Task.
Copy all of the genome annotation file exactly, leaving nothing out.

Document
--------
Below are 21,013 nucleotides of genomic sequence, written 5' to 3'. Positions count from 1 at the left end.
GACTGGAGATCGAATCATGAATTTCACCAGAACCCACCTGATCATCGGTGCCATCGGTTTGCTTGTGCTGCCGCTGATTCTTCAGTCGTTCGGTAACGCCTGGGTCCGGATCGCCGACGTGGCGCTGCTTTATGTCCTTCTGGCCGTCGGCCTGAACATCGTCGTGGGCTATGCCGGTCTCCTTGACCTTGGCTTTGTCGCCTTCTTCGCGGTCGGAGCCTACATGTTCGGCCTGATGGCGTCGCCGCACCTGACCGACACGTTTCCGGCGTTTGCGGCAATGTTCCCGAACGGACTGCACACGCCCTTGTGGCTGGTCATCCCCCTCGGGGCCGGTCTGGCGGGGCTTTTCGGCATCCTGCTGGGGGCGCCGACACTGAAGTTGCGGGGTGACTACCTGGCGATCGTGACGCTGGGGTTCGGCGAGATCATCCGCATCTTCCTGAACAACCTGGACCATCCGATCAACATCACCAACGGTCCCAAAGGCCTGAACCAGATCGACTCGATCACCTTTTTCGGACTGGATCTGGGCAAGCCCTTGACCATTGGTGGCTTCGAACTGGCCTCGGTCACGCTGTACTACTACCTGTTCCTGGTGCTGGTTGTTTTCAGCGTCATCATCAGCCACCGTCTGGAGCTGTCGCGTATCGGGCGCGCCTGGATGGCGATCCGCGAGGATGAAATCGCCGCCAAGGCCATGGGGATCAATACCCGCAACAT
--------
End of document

Below are 21,013 nucleotides of genomic sequence, written 5' to 3'. Positions count from 1 at the left end.
GACTGGAGATCGAATCATGAATTTCACCAGAACCCACCTGATCATCGGTGCCATCGGTTTGCTTGTGCTGCCGCTGATTCTTCAGTCGTTCGGTAACGCCTGGGTCCGGATCGCCGACGTGGCGCTGCTTTATGTCCTTCTGGCCGTCGGCCTGAACATCGTCGTGGGCTATGCCGGTCTCCTTGACCTTGGCTTTGTCGCCTTCTTCGCGGTCGGAGCCTACATGTTCGGCCTGATGGCGTCGCCGCACCTGACCGACACGTTTCCGGCGTTTGCGGCAATGTTCCCGAACGGACTGCACACGCCCTTGTGGCTGGTCATCCCCCTCGGGGCCGGTCTGGCGGGGCTTTTCGGCATCCTGCTGGGGGCGCCGACACTGAAGTTGCGGGGTGACTACCTGGCGATCGTGACGCTGGGGTTCGGCGAGATCATCCGCATCTTCCTGAACAACCTGGACCATCCGATCAACATCACCAACGGTCCCAAAGGCCTGAACCAGATCGACTCGATCACCTTTTTCGGACTGGATCTGGGCAAGCCCTTGACCATTGGTGGCTTCGAACTGGCCTCGGTCACGCTGTACTACTACCTGTTCCTGGTGCTGGTTGTTTTCAGCGTCATCATCAGCCACCGTCTGGAGCTGTCGCGTATCGGGCGCGCCTGGATGGCGATCCGCGAGGATGAAATCGCCGCCAAGGCCATGGGGATCAATACCCGCAACAT